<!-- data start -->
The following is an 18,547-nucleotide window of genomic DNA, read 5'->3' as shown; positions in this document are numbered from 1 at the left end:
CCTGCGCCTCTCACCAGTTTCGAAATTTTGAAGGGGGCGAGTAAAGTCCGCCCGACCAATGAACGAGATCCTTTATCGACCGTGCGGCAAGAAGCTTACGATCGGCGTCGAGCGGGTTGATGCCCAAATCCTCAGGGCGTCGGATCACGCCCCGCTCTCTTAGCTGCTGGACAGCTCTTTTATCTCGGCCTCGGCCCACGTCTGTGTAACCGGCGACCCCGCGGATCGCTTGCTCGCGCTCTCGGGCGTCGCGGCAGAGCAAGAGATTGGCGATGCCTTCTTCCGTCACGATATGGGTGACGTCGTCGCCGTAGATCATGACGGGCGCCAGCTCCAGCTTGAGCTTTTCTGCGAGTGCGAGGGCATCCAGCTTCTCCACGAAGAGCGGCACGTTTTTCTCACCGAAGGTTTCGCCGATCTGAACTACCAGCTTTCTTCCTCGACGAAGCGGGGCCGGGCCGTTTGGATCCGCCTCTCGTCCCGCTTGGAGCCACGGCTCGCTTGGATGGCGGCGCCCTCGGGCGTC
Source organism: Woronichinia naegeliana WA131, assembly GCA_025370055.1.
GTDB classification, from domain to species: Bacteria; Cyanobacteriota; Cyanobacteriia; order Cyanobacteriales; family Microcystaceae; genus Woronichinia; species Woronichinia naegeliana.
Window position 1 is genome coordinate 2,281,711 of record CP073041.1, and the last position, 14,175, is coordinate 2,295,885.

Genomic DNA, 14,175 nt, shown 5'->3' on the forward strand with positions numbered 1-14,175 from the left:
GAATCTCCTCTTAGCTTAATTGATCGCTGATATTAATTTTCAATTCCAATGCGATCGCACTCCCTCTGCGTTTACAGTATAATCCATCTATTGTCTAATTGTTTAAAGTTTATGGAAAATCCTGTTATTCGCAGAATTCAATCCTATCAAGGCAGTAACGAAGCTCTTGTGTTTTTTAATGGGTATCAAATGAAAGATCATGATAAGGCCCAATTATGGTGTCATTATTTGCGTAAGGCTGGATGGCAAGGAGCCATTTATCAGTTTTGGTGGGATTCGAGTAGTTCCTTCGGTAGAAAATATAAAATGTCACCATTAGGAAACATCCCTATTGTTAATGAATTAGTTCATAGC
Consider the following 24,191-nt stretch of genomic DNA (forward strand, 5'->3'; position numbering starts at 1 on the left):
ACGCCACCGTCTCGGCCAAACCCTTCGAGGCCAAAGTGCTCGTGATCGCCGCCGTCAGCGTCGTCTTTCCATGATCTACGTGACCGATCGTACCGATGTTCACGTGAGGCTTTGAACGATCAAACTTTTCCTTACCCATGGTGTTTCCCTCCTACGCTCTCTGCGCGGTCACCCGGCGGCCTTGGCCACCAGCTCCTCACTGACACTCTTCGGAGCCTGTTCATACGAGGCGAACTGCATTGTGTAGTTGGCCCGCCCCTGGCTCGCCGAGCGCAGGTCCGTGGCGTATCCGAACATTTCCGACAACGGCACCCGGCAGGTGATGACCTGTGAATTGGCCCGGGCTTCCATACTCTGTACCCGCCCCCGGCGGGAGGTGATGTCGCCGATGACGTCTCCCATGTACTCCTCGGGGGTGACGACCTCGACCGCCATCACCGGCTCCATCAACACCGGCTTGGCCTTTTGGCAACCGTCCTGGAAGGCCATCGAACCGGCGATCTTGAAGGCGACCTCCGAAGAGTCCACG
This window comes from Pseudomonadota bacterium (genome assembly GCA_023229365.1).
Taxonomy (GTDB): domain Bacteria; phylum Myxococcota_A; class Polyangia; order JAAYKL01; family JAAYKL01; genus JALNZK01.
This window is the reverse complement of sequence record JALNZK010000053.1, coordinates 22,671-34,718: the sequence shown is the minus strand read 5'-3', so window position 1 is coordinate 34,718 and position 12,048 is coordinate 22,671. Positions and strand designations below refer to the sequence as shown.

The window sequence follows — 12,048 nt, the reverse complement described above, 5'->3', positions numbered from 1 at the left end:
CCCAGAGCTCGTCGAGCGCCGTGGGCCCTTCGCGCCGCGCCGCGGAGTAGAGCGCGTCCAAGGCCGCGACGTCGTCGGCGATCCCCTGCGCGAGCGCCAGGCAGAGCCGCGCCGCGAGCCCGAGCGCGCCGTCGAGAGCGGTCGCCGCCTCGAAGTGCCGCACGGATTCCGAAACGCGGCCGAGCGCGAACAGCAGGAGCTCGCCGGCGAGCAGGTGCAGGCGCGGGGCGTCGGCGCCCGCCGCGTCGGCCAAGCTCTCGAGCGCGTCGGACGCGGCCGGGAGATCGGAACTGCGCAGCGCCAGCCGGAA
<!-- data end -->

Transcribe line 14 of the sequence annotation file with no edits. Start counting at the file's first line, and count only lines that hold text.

CCCAGAGCTCGTCGAGCGCCGTGGGCCCTTCGCGCCGCGCCGCGGAGTAGAGCGCGTCCAAGGCCGCGACGTCGTCGGCGATCCCCTGCGCGAGCGCCAGGCAGAGCCGCGCCGCGAGCCCGAGCGCGCCGTCGAGAGCGGTCGCCGCCTCGAAGTGCCGCACGGATTCCGAAACGCGGCCGAGCGCGAACAGCAGGAGCTCGCCGGCGAGCAGGTGCAGGCGCGGGGCGTCGGCGCCCGCCGCGTCGGCCAAGCTCTCGAGCGCGTCGGACGCGGCCGGGAGATCGGAACTGCGCAGCGCCAGCCGGAA